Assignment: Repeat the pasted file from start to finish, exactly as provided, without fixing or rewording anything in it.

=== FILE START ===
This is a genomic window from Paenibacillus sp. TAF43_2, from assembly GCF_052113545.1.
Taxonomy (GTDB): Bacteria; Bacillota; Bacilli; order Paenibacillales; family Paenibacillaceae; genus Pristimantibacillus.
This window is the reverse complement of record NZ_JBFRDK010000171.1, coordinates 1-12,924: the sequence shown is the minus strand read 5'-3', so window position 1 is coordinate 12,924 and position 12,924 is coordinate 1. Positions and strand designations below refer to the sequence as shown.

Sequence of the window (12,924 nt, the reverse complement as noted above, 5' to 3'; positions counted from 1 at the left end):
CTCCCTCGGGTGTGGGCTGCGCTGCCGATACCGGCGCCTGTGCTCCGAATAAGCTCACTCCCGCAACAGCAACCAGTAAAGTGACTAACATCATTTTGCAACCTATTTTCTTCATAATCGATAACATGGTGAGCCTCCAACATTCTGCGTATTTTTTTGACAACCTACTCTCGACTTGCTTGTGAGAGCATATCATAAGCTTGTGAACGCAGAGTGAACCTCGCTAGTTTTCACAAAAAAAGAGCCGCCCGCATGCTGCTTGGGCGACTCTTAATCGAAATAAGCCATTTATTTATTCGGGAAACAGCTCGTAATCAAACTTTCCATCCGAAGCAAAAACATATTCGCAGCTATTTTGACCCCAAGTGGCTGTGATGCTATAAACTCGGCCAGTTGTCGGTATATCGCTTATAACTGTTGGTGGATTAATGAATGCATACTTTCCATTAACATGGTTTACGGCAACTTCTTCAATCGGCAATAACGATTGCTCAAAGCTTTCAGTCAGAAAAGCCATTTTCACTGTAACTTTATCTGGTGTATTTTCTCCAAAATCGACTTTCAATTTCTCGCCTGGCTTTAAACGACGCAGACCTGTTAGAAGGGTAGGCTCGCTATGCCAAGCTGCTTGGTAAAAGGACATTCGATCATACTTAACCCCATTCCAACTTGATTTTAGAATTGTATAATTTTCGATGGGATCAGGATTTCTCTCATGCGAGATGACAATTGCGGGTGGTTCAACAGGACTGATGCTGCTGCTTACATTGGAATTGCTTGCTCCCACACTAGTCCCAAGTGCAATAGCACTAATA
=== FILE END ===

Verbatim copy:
This is a genomic window from Paenibacillus sp. TAF43_2, from assembly GCF_052113545.1.
Taxonomy (GTDB): Bacteria; Bacillota; Bacilli; order Paenibacillales; family Paenibacillaceae; genus Pristimantibacillus.
This window is the reverse complement of record NZ_JBFRDK010000171.1, coordinates 1-12,924: the sequence shown is the minus strand read 5'-3', so window position 1 is coordinate 12,924 and position 12,924 is coordinate 1. Positions and strand designations below refer to the sequence as shown.

Sequence of the window (12,924 nt, the reverse complement as noted above, 5' to 3'; positions counted from 1 at the left end):
CTCCCTCGGGTGTGGGCTGCGCTGCCGATACCGGCGCCTGTGCTCCGAATAAGCTCACTCCCGCAACAGCAACCAGTAAAGTGACTAACATCATTTTGCAACCTATTTTCTTCATAATCGATAACATGGTGAGCCTCCAACATTCTGCGTATTTTTTTGACAACCTACTCTCGACTTGCTTGTGAGAGCATATCATAAGCTTGTGAACGCAGAGTGAACCTCGCTAGTTTTCACAAAAAAAGAGCCGCCCGCATGCTGCTTGGGCGACTCTTAATCGAAATAAGCCATTTATTTATTCGGGAAACAGCTCGTAATCAAACTTTCCATCCGAAGCAAAAACATATTCGCAGCTATTTTGACCCCAAGTGGCTGTGATGCTATAAACTCGGCCAGTTGTCGGTATATCGCTTATAACTGTTGGTGGATTAATGAATGCATACTTTCCATTAACATGGTTTACGGCAACTTCTTCAATCGGCAATAACGATTGCTCAAAGCTTTCAGTCAGAAAAGCCATTTTCACTGTAACTTTATCTGGTGTATTTTCTCCAAAATCGACTTTCAATTTCTCGCCTGGCTTTAAACGACGCAGACCTGTTAGAAGGGTAGGCTCGCTATGCCAAGCTGCTTGGTAAAAGGACATTCGATCATACTTAACCCCATTCCAACTTGATTTTAGAATTGTATAATTTTCGATGGGATCAGGATTTCTCTCATGCGAGATGACAATTGCGGGTGGTTCAACAGGACTGATGCTGCTGCTTACATTGGAATTGCTTGCTCCCACACTAGTCCCAAGTGCAATAGCACTAATA